Plans to bring back to life an old transportation corridor that stretches from Folsom to Placerville were discussed at a workshop on July 10.
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Held at the Cameron Park Community Center, some 140 residents, property owners and trails and rails people showed up to listen and ask questions.
Aimed at kicking off a year-long planning process, the workshop gave the audience a big picture view of what the organizers want to accomplish. The end result of the project will be a rail and trail plan that offers different scenarios for how the corridor can be used and what those uses will cost.
The 39-mile track segment was originally laid in the mid-1860s for use by the Placerville and Sacramento Valley Railroad and connected Folsom to Latrobe, Shingle Springs and finally Placerville.
Passengers as well as freight rode the rails as agricultural, mineral and timber resources were shipped from El Dorado County to other parts of the state. In 1898 the rail line became part of the Southern Pacific Railroad but by 1986 operations ended because of declining traffic.
After Southern Pacific filed to abandon the corridor, the Sacramento Placerville Transportation Corridor Joint Powers Authority (JPA) was formed and purchased the corridor for interim trail use. The JPA includes representatives from the city of Folsom and the counties of Sacramento and El Dorado.
While parts of the corridor are currently being used by train enthusiasts, equestrians, cyclists and hikers, the uses are not continuous.
There to discuss the new plans for the corridor were staff from different agencies and firms involved in the project including Dan Bolster, the senior transportation planner with the El Dorado County Transportation Commission; Adrian Engel, a principal of Echelon Transportation Group; Gladys Cornell of AIM Consulting; Barry Bergman of Rails-To-Trails Conservancy and Jim Konopka with the city of Folsom.
Echelon Transportation Group will be preparing much of the plan. Engel, who is an engineer and principal with the firm, discussed all the possible uses of the corridor including hauling freight, light rail, excursion trains, road cycling, mountain biking, horse back riding, hiking, walking and jogging.
Engel said one of the initial steps will be to integrate the plan with the El Dorado County Natural Trail Baseline Study. The plan will also take into consideration environmental, social and economic impacts as well as constraints on multiple uses such as places where there is a tunnel cut or the tracks cross a stream. Called pinch points, the goal is to have the entirety of the trail open to all uses as much as possible.
Engel told the audience that going forward there would be additional meetings with different stakeholder groups and the public with the final analysis expected to be completed sometime in 2015. The end result would be a plan that includes different options for putting the corridor to multiple uses, he said.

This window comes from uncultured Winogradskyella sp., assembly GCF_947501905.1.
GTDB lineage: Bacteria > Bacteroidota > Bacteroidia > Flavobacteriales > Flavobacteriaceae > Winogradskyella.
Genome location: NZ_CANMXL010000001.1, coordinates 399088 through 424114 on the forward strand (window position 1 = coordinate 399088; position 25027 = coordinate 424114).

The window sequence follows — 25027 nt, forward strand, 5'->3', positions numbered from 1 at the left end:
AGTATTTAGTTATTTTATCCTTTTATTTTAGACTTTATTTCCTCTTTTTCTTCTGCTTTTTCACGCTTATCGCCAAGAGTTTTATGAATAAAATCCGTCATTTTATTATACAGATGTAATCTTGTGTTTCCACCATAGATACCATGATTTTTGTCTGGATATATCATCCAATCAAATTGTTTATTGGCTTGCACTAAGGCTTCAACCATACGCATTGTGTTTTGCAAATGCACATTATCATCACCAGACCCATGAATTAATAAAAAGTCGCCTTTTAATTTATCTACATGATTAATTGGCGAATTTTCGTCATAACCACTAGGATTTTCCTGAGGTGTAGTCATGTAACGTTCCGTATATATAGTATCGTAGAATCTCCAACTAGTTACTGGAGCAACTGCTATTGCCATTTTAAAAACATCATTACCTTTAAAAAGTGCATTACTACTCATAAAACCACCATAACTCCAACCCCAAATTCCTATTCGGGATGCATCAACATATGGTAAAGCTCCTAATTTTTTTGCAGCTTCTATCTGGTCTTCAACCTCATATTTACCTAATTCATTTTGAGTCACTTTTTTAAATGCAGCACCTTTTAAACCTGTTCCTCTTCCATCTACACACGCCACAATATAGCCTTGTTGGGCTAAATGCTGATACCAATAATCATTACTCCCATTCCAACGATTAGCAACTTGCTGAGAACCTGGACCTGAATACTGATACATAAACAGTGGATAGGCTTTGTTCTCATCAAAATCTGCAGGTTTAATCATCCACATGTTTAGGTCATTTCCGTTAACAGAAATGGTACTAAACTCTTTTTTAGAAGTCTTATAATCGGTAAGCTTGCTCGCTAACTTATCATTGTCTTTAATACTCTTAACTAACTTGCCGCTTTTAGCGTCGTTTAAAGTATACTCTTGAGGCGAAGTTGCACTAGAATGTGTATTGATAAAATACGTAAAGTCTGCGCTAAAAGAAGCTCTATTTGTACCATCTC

A different part of the workshop included a presentation by Barry Bergman, manager of trail development of the Rails-To-Trails Conservancy, who discussed railbanking.
Established in 1983 as an amendment to the National Trails System Act, railbanking allows corridors that would otherwise be abandoned by rail companies to be preserved for future rail use through interim conversion to a trail. However, the rail company always has the option of reactivating the line if they choose.
California has the most rails to trails projects of any state, according to Bergman, with the entire 39-mile corridor from Folsom to Placerville being railbanked.
Bergman went on to discuss the potential economic benefits of developing the corridor with the Great Alleghany Passage in Pennsylvania/Maryland and the Swamp Rabbit Trail in Greenville, North Carolina serving as just a few examples of successful rail and trails projects that bring in millions in revenue annually and add to property values.
However, not everyone in the audience was convinced with one woman complaining about a recent bicycle event that left in its wake plastic bottles and other refuse. Another resident said he objected to excursion trains crossing his property and worried the project could depress the value of his property.
However, the planners said all those issues would be addressed in the process of preparing the plan with the goal being to have as many uses as possible on the corridor.
The cost of the study is $262,500 including a $210,000 Caltrans Partnership Planning Grant which pays for the consulting contract and a $52,000 local match provided by the El Dorado County Transportation Commission. However, the grant only covers the cost of the study and not any improvements to the corridor.
Those interested in learning more about the project are encouraged to go to the El Dorado County Transportation Commission’s Website for additional information and for times and dates of future public meetings. The specific URL for the project is edctc.org/3/SPTC_Analysis.html
Contact Dawn Hodson at 530-344-5071 or email@example.com. Follow @DHodsonMtDemo on Twitter.